These days, the former hole is filled in and the site of the Downtown Farmer's Market in the summer, a real skating rink has been created in Clinton Square in the winter, and the old "new" Edwards Deparment store is home to a satellite campus of SUNY Oswego (minus the moving carpet escalators and snow-melting sidewalks, but the Edwards store apparently never got those, either). For all the current complaining about Downtown, it would appear more promising today than three decades ago. This perplexing reality is not unlike my own, which, when contemplating if I am better off now than eight years ago, surprisingly find myself responding yes: eight years ago, the only marathons I could endure were on cable movie channels, now I've run three of the real thing. Even more disturbing is that this awkward realization made me wonder if there was some truth to this gem of a September 10, 1961 article published in the National Sunday Magazine (a supplement to the Post-Standard) entitled "Girls, If You Want to Be Happy, Be Female":
She couldn't care less who's President. Or what's going to happen to the city charter revision proposal. ..In some strange way woman is a thousand years older than man, and knows instinctively what he does not — that politicians come and go, cities burn and die, democracies replace dictatorships and vice versa, and that there'll be a new kind of society along any minute, like a streetcar. (by Candy Jones, the famous '40s model who later claimed to be part of a secret mind-control program)
But when you think about it, maybe that's the true horror of disaster films such as Poseidon Adventure: that we are always pushing forward, simply as a matter of survival. At its best, it's still being here after eight long years to have the opportunity to see Barack Obama being sworn into office in two weeks. At its worst, it's being perfectly happy with the elevated portion of 81 as is because it allows you to commute to/from the suburbs all the faster (and avoid all the unsavoriness of the city below). It's measuring the success of Syracuse largely in terms of retail chain stores in your suburban neighborhood. It's despite all the history that survived urban renewal, seeing—and apparently selling—Downtown Syracuse as nothing more than a place to get your nails done.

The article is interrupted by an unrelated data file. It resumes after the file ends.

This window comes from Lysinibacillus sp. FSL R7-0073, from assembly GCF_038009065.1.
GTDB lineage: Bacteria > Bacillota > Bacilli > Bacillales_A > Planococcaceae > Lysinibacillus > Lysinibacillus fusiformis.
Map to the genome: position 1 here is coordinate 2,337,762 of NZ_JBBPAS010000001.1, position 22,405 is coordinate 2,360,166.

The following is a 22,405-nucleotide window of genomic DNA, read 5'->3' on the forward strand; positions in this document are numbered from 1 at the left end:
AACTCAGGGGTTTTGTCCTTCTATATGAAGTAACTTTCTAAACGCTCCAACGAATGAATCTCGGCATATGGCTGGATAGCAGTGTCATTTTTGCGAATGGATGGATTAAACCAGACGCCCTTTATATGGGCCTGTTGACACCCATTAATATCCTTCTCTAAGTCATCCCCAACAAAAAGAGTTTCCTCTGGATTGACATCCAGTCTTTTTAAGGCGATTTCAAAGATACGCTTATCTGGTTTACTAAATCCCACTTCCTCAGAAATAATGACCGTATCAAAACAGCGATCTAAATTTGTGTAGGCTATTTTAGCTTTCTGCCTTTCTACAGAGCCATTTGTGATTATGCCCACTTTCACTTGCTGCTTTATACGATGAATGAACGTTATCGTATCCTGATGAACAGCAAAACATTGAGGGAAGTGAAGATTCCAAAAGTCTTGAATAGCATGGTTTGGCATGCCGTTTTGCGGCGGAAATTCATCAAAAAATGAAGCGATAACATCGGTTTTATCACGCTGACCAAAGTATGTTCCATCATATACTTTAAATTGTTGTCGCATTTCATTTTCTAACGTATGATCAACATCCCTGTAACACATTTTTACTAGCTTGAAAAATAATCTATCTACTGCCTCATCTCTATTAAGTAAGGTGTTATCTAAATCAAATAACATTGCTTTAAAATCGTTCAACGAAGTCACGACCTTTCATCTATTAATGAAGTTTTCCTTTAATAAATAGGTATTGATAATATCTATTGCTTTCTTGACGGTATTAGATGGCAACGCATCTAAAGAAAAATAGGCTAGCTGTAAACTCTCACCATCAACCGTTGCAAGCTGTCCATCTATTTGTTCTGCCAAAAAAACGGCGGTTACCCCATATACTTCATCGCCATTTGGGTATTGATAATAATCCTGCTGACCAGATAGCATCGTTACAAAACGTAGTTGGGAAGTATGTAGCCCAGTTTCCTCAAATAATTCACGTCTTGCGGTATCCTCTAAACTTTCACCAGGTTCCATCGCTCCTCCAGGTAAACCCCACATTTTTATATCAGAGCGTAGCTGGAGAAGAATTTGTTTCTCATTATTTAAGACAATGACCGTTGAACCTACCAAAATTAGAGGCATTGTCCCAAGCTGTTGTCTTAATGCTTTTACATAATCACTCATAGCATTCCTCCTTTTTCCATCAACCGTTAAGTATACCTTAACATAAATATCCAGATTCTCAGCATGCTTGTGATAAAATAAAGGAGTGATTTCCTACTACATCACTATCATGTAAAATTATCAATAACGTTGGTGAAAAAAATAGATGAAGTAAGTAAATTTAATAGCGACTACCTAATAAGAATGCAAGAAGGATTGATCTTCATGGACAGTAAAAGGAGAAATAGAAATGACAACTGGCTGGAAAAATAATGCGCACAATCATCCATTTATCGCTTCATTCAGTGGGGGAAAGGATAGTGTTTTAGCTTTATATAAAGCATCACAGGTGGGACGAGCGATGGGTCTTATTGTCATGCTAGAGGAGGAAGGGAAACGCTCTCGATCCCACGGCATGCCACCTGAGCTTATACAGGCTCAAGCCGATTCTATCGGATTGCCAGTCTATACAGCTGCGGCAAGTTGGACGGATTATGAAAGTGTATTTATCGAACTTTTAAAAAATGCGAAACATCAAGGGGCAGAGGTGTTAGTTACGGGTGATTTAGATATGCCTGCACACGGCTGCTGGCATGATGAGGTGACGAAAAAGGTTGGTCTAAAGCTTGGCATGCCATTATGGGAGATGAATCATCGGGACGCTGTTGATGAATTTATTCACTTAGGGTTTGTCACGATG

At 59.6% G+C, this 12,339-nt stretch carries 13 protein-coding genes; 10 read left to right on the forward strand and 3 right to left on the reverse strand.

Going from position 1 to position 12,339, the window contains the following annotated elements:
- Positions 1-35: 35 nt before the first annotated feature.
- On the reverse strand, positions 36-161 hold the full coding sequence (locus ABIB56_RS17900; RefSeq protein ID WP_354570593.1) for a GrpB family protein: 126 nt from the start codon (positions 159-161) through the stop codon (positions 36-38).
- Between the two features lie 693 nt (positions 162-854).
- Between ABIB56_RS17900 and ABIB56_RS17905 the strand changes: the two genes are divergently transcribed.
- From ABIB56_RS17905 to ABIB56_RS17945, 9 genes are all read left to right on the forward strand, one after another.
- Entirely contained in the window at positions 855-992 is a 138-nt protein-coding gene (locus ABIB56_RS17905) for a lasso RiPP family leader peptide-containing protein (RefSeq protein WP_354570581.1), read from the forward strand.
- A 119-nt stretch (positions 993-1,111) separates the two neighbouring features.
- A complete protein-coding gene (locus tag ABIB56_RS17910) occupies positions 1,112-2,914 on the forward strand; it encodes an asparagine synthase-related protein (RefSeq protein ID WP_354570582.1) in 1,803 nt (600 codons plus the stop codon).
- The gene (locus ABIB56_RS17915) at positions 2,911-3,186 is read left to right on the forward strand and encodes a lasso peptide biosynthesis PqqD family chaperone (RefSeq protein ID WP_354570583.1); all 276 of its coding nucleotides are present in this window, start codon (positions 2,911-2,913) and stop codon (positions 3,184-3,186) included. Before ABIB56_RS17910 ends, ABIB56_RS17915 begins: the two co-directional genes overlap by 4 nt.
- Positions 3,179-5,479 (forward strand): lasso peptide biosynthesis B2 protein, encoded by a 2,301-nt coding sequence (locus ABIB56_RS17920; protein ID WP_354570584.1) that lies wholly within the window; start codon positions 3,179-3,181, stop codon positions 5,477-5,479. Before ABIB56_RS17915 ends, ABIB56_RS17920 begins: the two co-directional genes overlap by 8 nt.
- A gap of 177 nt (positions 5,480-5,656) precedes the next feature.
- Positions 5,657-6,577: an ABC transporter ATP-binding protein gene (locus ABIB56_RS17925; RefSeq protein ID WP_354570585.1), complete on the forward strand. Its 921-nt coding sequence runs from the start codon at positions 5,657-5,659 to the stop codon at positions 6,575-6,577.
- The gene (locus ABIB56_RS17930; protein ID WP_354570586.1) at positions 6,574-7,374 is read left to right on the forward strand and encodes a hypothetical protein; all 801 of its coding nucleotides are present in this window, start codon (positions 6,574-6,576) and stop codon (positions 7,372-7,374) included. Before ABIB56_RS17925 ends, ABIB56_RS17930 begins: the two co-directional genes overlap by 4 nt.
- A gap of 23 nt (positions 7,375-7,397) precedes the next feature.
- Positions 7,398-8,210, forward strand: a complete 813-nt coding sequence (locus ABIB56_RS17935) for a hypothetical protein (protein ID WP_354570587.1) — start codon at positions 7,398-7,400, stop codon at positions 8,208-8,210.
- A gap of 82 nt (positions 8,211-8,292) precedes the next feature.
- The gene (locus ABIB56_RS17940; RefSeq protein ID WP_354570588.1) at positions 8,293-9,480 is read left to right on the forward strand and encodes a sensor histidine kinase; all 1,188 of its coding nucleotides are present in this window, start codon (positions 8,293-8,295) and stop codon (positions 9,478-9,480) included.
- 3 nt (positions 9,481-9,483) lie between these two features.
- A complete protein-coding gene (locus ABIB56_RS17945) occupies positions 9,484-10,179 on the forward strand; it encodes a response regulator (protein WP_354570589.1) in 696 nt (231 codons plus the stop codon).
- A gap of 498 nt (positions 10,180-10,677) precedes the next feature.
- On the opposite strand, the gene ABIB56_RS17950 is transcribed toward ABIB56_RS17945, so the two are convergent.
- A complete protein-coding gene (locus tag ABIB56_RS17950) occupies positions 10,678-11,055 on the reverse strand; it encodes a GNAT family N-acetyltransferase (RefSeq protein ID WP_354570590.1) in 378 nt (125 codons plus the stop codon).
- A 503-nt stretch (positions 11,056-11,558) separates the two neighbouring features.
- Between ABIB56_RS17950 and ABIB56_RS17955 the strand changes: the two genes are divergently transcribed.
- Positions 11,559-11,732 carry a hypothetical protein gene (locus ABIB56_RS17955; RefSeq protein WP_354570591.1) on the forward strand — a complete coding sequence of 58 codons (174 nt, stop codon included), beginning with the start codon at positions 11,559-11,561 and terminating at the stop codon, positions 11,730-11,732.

For me, this blog is not an exercise in nostalgic research; after all, "remember when" is the lowest form of conversation. As it stands now, a family that has chosen to make their home in Syracuse for over one hundred years will not continue in the city beyond my mother's generation. And sure, Syracuse will keep plugging along if my family line doesn't continue there, just like Reverend Scott and the gang kept heading towards the hull. But it seems to me that instead of inviting its former residents to come home, Syracuse should be asking its natives why they left. Consider these entries as my attempt to provide an answer. If only for myself.